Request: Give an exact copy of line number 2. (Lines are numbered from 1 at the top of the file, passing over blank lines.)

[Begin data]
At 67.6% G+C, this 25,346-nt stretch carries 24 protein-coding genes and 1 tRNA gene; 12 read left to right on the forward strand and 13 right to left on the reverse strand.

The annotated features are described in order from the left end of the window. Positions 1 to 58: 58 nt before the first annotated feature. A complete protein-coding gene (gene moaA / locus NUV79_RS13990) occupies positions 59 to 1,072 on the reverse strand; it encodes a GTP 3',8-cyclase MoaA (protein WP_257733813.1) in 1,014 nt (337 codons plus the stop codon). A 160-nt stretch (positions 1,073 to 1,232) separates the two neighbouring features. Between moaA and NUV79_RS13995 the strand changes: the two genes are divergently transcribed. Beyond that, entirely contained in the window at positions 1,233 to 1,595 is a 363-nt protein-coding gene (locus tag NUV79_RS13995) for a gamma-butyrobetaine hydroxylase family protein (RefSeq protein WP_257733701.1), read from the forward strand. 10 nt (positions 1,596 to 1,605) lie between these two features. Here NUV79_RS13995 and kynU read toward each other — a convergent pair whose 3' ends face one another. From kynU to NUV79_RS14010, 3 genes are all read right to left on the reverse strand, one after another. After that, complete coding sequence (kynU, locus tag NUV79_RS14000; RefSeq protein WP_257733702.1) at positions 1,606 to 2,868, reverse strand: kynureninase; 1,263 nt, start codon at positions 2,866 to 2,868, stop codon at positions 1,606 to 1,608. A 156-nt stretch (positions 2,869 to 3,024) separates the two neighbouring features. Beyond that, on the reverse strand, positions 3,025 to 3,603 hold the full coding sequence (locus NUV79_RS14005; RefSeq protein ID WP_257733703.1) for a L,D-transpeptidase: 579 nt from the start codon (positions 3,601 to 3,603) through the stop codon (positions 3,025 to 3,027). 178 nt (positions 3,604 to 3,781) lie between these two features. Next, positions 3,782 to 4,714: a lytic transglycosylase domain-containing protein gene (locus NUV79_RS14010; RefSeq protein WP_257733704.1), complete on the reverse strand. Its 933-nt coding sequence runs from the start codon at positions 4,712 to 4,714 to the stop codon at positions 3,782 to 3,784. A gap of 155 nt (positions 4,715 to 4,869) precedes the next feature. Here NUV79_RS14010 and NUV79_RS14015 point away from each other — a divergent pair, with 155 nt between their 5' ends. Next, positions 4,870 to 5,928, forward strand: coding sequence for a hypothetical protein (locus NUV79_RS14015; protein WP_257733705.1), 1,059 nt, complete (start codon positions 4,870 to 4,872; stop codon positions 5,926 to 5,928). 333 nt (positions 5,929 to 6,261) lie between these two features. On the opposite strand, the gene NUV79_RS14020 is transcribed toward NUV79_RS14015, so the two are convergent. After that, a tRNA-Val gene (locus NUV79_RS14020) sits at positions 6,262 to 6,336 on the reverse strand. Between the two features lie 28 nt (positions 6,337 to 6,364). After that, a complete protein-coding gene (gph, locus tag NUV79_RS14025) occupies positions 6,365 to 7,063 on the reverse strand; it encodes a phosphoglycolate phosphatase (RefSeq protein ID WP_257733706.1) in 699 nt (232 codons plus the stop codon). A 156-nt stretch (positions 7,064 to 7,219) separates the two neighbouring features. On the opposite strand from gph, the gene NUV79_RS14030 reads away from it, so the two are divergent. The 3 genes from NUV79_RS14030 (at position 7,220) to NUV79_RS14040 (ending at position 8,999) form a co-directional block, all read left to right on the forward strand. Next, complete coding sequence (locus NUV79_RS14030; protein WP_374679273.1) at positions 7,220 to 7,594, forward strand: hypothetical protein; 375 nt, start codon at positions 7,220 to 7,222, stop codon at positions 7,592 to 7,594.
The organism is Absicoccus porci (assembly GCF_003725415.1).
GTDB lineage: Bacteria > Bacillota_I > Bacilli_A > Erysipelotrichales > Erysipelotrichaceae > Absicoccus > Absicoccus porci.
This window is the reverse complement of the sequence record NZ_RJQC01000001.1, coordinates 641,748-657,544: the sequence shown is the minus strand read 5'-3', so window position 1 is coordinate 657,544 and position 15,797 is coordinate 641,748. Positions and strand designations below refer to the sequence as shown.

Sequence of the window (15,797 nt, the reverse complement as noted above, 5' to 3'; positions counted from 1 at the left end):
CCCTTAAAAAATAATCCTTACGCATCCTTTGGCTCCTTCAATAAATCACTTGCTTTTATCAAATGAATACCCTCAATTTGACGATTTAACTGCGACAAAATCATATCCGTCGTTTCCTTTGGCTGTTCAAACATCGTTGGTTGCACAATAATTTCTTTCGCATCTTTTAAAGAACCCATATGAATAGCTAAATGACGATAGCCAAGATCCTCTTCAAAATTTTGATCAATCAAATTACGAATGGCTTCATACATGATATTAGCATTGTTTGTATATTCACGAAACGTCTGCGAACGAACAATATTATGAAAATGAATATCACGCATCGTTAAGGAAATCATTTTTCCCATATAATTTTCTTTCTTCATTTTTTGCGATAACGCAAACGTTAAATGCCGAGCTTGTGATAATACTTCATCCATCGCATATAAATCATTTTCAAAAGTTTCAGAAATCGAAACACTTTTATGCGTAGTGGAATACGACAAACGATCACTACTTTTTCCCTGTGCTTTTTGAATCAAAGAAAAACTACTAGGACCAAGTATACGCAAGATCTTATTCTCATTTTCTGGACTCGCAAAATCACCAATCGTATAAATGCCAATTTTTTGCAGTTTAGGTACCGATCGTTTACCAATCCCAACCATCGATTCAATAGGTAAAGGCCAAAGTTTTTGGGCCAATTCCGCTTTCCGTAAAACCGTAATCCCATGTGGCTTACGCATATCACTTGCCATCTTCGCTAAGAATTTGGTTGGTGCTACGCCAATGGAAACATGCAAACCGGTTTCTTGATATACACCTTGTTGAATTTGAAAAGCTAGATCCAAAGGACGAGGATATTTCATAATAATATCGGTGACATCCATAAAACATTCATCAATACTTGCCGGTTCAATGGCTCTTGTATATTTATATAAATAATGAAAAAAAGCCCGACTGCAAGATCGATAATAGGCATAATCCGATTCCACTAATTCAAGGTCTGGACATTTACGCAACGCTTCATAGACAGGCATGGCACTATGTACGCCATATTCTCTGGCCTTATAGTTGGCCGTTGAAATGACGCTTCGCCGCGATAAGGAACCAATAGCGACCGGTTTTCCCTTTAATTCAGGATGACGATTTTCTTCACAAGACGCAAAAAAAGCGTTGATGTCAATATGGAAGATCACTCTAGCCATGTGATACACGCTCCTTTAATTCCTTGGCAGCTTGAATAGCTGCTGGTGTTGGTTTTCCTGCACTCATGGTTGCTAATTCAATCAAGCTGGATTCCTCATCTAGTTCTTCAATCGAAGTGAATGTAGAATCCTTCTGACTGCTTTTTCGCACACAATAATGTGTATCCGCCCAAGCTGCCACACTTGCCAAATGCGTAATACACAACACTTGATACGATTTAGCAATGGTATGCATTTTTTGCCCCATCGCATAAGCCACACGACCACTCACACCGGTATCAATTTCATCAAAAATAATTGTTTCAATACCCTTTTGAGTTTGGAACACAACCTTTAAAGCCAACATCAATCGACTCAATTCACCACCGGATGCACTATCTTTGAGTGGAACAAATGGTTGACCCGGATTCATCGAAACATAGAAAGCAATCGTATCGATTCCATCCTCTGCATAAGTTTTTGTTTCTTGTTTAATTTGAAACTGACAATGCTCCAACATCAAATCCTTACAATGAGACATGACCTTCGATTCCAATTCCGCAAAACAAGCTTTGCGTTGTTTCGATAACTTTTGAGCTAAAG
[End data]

The annotated features are described in order from the left end of the window. Positions 1 to 58: 58 nt before the first annotated feature. A complete protein-coding gene (gene moaA / locus NUV79_RS13990) occupies positions 59 to 1,072 on the reverse strand; it encodes a GTP 3',8-cyclase MoaA (protein WP_257733813.1) in 1,014 nt (337 codons plus the stop codon). A 160-nt stretch (positions 1,073 to 1,232) separates the two neighbouring features. Between moaA and NUV79_RS13995 the strand changes: the two genes are divergently transcribed. Beyond that, entirely contained in the window at positions 1,233 to 1,595 is a 363-nt protein-coding gene (locus tag NUV79_RS13995) for a gamma-butyrobetaine hydroxylase family protein (RefSeq protein WP_257733701.1), read from the forward strand. 10 nt (positions 1,596 to 1,605) lie between these two features. Here NUV79_RS13995 and kynU read toward each other — a convergent pair whose 3' ends face one another. From kynU to NUV79_RS14010, 3 genes are all read right to left on the reverse strand, one after another. After that, complete coding sequence (kynU, locus tag NUV79_RS14000; RefSeq protein WP_257733702.1) at positions 1,606 to 2,868, reverse strand: kynureninase; 1,263 nt, start codon at positions 2,866 to 2,868, stop codon at positions 1,606 to 1,608. A 156-nt stretch (positions 2,869 to 3,024) separates the two neighbouring features. Beyond that, on the reverse strand, positions 3,025 to 3,603 hold the full coding sequence (locus NUV79_RS14005; RefSeq protein ID WP_257733703.1) for a L,D-transpeptidase: 579 nt from the start codon (positions 3,601 to 3,603) through the stop codon (positions 3,025 to 3,027). 178 nt (positions 3,604 to 3,781) lie between these two features. Next, positions 3,782 to 4,714: a lytic transglycosylase domain-containing protein gene (locus NUV79_RS14010; RefSeq protein WP_257733704.1), complete on the reverse strand. Its 933-nt coding sequence runs from the start codon at positions 4,712 to 4,714 to the stop codon at positions 3,782 to 3,784. A gap of 155 nt (positions 4,715 to 4,869) precedes the next feature. Here NUV79_RS14010 and NUV79_RS14015 point away from each other — a divergent pair, with 155 nt between their 5' ends. Next, positions 4,870 to 5,928, forward strand: coding sequence for a hypothetical protein (locus NUV79_RS14015; protein WP_257733705.1), 1,059 nt, complete (start codon positions 4,870 to 4,872; stop codon positions 5,926 to 5,928). 333 nt (positions 5,929 to 6,261) lie between these two features. On the opposite strand, the gene NUV79_RS14020 is transcribed toward NUV79_RS14015, so the two are convergent. After that, a tRNA-Val gene (locus NUV79_RS14020) sits at positions 6,262 to 6,336 on the reverse strand. Between the two features lie 28 nt (positions 6,337 to 6,364). After that, a complete protein-coding gene (gph, locus tag NUV79_RS14025) occupies positions 6,365 to 7,063 on the reverse strand; it encodes a phosphoglycolate phosphatase (RefSeq protein ID WP_257733706.1) in 699 nt (232 codons plus the stop codon). A 156-nt stretch (positions 7,064 to 7,219) separates the two neighbouring features. On the opposite strand from gph, the gene NUV79_RS14030 reads away from it, so the two are divergent. The 3 genes from NUV79_RS14030 (at position 7,220) to NUV79_RS14040 (ending at position 8,999) form a co-directional block, all read left to right on the forward strand. Next, complete coding sequence (locus NUV79_RS14030; protein WP_374679273.1) at positions 7,220 to 7,594, forward strand: hypothetical protein; 375 nt, start codon at positions 7,220 to 7,222, stop codon at positions 7,592 to 7,594.